My Watch: Seiko 6138-8039 “John Player Special”

For those who know me and my work, that I’ve chosen to spotlight this watch from my collection should be no surprise at all. I’ve written about the Seiko 6138-8039 “John Player Special” before here on worn&wound, and the 6138/9 lines certainly have a lot of fans around these parts. My particular 6138 means a lot more than that, however. It’s not just an under-appreciated vintage chronograph with a unique aesthetic; it’s really part of who I am. If I could point to any object and say, “that’s me,” it would be this watch.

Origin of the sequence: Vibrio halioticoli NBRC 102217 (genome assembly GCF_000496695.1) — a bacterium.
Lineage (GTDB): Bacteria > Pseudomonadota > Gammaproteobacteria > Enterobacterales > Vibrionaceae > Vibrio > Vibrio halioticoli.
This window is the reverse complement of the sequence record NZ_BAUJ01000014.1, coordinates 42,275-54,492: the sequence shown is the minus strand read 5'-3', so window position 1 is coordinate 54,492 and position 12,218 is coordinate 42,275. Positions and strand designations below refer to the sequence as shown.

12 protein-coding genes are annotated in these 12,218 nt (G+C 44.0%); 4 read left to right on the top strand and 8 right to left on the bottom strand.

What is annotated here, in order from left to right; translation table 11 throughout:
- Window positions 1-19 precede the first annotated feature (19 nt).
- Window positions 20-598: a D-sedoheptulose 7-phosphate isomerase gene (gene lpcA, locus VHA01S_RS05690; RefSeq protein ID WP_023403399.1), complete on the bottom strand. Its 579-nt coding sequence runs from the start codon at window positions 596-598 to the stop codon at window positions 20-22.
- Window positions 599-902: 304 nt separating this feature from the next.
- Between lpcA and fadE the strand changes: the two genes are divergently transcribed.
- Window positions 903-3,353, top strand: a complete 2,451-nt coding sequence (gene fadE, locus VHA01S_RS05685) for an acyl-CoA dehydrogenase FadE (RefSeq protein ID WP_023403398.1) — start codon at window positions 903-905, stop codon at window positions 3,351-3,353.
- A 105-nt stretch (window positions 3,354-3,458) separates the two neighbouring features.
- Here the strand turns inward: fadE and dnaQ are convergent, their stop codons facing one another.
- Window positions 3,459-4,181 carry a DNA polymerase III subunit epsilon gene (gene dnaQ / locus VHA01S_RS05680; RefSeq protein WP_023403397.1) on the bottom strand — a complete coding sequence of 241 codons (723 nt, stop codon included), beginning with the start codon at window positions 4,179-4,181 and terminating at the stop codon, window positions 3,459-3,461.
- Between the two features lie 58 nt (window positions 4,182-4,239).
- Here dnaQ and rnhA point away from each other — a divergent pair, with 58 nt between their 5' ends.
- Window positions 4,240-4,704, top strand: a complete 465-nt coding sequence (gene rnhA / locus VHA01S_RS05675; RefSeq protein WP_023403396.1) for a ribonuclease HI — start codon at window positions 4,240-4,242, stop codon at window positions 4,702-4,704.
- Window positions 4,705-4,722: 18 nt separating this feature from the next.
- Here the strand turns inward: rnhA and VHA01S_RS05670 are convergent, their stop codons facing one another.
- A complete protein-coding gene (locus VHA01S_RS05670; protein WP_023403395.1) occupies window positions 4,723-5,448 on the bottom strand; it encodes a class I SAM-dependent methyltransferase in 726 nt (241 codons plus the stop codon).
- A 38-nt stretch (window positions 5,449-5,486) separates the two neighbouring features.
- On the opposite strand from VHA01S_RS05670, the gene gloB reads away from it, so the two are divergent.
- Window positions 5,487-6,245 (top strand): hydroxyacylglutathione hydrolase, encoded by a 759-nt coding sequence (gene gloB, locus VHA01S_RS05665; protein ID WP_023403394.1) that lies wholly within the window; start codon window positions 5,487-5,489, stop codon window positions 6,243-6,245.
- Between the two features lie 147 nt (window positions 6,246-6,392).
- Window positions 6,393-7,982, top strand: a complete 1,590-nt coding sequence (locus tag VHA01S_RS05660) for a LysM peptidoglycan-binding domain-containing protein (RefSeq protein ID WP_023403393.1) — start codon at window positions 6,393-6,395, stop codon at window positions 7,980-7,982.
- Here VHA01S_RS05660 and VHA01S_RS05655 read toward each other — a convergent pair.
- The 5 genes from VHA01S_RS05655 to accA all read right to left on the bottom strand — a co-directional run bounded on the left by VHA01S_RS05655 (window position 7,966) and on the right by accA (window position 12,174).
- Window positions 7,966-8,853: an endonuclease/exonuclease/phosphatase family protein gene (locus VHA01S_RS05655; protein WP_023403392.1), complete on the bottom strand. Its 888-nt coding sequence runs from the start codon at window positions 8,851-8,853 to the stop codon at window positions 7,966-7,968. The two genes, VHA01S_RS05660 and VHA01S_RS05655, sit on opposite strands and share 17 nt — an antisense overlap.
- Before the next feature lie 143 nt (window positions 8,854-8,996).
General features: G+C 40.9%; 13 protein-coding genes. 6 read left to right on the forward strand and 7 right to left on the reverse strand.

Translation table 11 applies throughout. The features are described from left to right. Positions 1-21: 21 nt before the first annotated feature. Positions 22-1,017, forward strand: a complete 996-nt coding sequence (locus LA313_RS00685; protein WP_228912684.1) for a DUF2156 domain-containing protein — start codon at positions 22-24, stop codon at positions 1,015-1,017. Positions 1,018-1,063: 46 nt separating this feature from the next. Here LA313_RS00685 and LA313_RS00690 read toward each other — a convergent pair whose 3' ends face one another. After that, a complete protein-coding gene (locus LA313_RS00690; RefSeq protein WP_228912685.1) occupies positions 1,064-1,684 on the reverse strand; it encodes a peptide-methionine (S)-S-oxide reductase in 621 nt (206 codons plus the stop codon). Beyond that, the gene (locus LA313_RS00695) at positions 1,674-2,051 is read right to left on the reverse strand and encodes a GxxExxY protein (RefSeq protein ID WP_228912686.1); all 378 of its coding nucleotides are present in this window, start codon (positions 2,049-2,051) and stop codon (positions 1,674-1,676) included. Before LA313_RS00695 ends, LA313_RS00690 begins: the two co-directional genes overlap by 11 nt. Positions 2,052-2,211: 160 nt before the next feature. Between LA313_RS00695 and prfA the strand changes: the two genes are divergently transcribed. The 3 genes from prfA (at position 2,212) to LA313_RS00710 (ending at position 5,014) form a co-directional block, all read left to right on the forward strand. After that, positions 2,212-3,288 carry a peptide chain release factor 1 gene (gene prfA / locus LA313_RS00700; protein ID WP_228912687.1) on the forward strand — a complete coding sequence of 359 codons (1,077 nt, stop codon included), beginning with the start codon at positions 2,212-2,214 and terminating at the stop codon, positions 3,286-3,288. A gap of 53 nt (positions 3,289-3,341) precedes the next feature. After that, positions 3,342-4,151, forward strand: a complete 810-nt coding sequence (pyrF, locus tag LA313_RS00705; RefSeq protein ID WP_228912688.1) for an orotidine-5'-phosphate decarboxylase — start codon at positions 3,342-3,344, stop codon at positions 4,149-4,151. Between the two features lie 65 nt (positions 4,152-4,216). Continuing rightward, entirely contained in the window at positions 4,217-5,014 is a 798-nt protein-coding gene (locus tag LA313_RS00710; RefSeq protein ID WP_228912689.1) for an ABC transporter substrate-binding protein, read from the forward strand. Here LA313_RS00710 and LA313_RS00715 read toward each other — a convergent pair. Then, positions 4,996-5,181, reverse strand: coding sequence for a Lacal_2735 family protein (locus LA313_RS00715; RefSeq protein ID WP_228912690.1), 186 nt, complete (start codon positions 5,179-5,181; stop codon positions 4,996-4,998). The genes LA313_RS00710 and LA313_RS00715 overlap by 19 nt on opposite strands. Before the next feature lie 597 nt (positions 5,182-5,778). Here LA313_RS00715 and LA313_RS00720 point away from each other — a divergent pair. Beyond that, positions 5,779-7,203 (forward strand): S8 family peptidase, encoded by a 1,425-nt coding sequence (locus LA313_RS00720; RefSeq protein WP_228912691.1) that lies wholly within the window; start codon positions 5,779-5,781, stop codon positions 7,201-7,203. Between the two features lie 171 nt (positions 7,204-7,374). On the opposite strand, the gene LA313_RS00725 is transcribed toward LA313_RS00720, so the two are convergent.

A pristine example of the Seiko 6138-8039 “John Player Special.”

I’m a man rooted in two passions—timepieces and cars—and I’ve always been fascinated by the history of both. It’s that love for the classics that got me into watches in the first place. I wasn’t raised in a watch-conscious family at all. In fact, the only watch my father ever wore was a black G-Shock that he gave up on after the strap broke. But I am from a car family, so you can already see how the seeds of my horological obsession might have been planted.


I recall sitting with my dad and looking at images from the 60’s and 70’s of Formula 1 and Le Mans. Everything about the look of racing in that era captivated me, from the cars to the drivers, the colors, the clothing of the fans and of the teams, and of course, the watches. It was the complete package.

“Jo Siffert” Autavia; photo credit: Analog Shift